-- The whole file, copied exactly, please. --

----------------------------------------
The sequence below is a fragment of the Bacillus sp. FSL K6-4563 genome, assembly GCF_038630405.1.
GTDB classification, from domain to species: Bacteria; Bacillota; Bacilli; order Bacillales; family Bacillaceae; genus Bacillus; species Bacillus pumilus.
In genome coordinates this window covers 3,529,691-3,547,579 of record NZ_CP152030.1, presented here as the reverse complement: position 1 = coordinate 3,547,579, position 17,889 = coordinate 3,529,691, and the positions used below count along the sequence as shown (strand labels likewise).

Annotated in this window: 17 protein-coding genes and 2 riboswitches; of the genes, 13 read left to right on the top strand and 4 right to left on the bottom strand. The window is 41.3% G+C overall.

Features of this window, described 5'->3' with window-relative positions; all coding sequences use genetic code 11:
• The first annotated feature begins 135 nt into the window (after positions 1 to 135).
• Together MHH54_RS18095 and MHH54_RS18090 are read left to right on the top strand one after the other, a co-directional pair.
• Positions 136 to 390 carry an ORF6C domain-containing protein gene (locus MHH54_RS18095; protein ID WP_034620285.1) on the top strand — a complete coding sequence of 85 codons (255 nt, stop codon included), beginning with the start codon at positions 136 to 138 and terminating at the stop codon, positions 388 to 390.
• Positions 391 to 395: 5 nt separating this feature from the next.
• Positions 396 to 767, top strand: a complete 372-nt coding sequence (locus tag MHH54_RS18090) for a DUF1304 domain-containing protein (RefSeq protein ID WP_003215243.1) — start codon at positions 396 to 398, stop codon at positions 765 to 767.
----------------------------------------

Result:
The sequence below is a fragment of the Bacillus sp. FSL K6-4563 genome, assembly GCF_038630405.1.
GTDB classification, from domain to species: Bacteria; Bacillota; Bacilli; order Bacillales; family Bacillaceae; genus Bacillus; species Bacillus pumilus.
In genome coordinates this window covers 3,529,691-3,547,579 of record NZ_CP152030.1, presented here as the reverse complement: position 1 = coordinate 3,547,579, position 17,889 = coordinate 3,529,691, and the positions used below count along the sequence as shown (strand labels likewise).

Annotated in this window: 17 protein-coding genes and 2 riboswitches; of the genes, 13 read left to right on the top strand and 4 right to left on the bottom strand. The window is 41.3% G+C overall.

Features of this window, described 5'->3' with window-relative positions; all coding sequences use genetic code 11:
• The first annotated feature begins 135 nt into the window (after positions 1 to 135).
• Together MHH54_RS18095 and MHH54_RS18090 are read left to right on the top strand one after the other, a co-directional pair.
• Positions 136 to 390 carry an ORF6C domain-containing protein gene (locus MHH54_RS18095; protein ID WP_034620285.1) on the top strand — a complete coding sequence of 85 codons (255 nt, stop codon included), beginning with the start codon at positions 136 to 138 and terminating at the stop codon, positions 388 to 390.
• Positions 391 to 395: 5 nt separating this feature from the next.
• Positions 396 to 767, top strand: a complete 372-nt coding sequence (locus tag MHH54_RS18090) for a DUF1304 domain-containing protein (RefSeq protein ID WP_003215243.1) — start codon at positions 396 to 398, stop codon at positions 765 to 767.